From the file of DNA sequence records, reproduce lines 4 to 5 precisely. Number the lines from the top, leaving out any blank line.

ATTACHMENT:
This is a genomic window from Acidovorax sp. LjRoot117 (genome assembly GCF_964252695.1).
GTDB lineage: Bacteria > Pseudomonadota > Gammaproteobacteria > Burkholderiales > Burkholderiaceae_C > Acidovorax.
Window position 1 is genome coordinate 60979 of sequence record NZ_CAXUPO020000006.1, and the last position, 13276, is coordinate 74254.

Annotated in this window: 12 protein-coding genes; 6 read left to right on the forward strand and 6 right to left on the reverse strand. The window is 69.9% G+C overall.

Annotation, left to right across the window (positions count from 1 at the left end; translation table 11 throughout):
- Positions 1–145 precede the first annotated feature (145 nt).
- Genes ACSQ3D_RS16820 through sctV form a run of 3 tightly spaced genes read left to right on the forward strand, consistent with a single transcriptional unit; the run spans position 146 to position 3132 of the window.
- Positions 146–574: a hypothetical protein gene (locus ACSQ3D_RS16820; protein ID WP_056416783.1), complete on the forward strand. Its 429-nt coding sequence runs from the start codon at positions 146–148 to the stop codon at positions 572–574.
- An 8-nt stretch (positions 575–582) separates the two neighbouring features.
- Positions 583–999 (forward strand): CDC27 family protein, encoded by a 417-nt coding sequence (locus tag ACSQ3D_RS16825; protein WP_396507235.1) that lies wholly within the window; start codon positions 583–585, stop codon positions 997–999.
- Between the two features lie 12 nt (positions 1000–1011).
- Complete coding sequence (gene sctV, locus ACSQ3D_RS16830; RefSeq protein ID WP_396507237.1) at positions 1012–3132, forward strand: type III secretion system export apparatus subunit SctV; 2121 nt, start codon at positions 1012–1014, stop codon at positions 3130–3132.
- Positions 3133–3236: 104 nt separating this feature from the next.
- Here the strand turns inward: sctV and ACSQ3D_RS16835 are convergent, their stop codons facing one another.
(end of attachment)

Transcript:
Annotated in this window: 12 protein-coding genes; 6 read left to right on the forward strand and 6 right to left on the reverse strand. The window is 69.9% G+C overall.

Annotation, left to right across the window (positions count from 1 at the left end; translation table 11 throughout):